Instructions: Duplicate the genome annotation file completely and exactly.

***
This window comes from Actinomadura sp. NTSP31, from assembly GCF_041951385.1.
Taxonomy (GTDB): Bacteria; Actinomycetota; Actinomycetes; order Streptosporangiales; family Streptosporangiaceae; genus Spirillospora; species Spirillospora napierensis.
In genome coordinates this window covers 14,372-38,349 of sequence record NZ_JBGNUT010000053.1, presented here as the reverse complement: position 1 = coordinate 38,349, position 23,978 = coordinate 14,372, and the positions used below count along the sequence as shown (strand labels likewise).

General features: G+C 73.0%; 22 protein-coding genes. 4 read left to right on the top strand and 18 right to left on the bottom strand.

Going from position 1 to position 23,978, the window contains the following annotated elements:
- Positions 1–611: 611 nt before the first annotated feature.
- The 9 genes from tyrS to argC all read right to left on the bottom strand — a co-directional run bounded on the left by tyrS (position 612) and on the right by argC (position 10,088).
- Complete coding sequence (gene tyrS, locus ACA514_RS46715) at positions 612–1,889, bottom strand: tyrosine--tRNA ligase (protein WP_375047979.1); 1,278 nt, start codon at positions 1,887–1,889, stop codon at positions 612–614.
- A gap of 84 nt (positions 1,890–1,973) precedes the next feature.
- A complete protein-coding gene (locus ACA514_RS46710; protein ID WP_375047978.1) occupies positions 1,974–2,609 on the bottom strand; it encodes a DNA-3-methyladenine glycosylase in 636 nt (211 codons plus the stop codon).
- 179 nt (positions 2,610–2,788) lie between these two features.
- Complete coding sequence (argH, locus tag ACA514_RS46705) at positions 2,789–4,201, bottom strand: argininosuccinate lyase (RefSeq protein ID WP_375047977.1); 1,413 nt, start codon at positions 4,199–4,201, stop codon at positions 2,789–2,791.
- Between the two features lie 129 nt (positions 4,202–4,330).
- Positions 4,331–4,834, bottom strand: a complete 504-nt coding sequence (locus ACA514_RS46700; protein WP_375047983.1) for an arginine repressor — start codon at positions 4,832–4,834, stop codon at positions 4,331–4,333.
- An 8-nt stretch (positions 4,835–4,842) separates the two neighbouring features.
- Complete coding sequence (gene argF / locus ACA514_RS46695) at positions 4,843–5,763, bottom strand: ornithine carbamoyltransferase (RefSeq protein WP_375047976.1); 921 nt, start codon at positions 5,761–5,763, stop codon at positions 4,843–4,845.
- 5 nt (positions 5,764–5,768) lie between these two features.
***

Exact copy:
This window comes from Actinomadura sp. NTSP31, from assembly GCF_041951385.1.
Taxonomy (GTDB): Bacteria; Actinomycetota; Actinomycetes; order Streptosporangiales; family Streptosporangiaceae; genus Spirillospora; species Spirillospora napierensis.
In genome coordinates this window covers 14,372-38,349 of sequence record NZ_JBGNUT010000053.1, presented here as the reverse complement: position 1 = coordinate 38,349, position 23,978 = coordinate 14,372, and the positions used below count along the sequence as shown (strand labels likewise).

General features: G+C 73.0%; 22 protein-coding genes. 4 read left to right on the top strand and 18 right to left on the bottom strand.

Going from position 1 to position 23,978, the window contains the following annotated elements:
- Positions 1–611: 611 nt before the first annotated feature.
- The 9 genes from tyrS to argC all read right to left on the bottom strand — a co-directional run bounded on the left by tyrS (position 612) and on the right by argC (position 10,088).
- Complete coding sequence (gene tyrS, locus ACA514_RS46715) at positions 612–1,889, bottom strand: tyrosine--tRNA ligase (protein WP_375047979.1); 1,278 nt, start codon at positions 1,887–1,889, stop codon at positions 612–614.
- A gap of 84 nt (positions 1,890–1,973) precedes the next feature.
- A complete protein-coding gene (locus ACA514_RS46710; protein ID WP_375047978.1) occupies positions 1,974–2,609 on the bottom strand; it encodes a DNA-3-methyladenine glycosylase in 636 nt (211 codons plus the stop codon).
- 179 nt (positions 2,610–2,788) lie between these two features.
- Complete coding sequence (argH, locus tag ACA514_RS46705) at positions 2,789–4,201, bottom strand: argininosuccinate lyase (RefSeq protein ID WP_375047977.1); 1,413 nt, start codon at positions 4,199–4,201, stop codon at positions 2,789–2,791.
- Between the two features lie 129 nt (positions 4,202–4,330).
- Positions 4,331–4,834, bottom strand: a complete 504-nt coding sequence (locus ACA514_RS46700; protein WP_375047983.1) for an arginine repressor — start codon at positions 4,832–4,834, stop codon at positions 4,331–4,333.
- An 8-nt stretch (positions 4,835–4,842) separates the two neighbouring features.
- Complete coding sequence (gene argF / locus ACA514_RS46695) at positions 4,843–5,763, bottom strand: ornithine carbamoyltransferase (RefSeq protein WP_375047976.1); 921 nt, start codon at positions 5,761–5,763, stop codon at positions 4,843–4,845.
- 5 nt (positions 5,764–5,768) lie between these two features.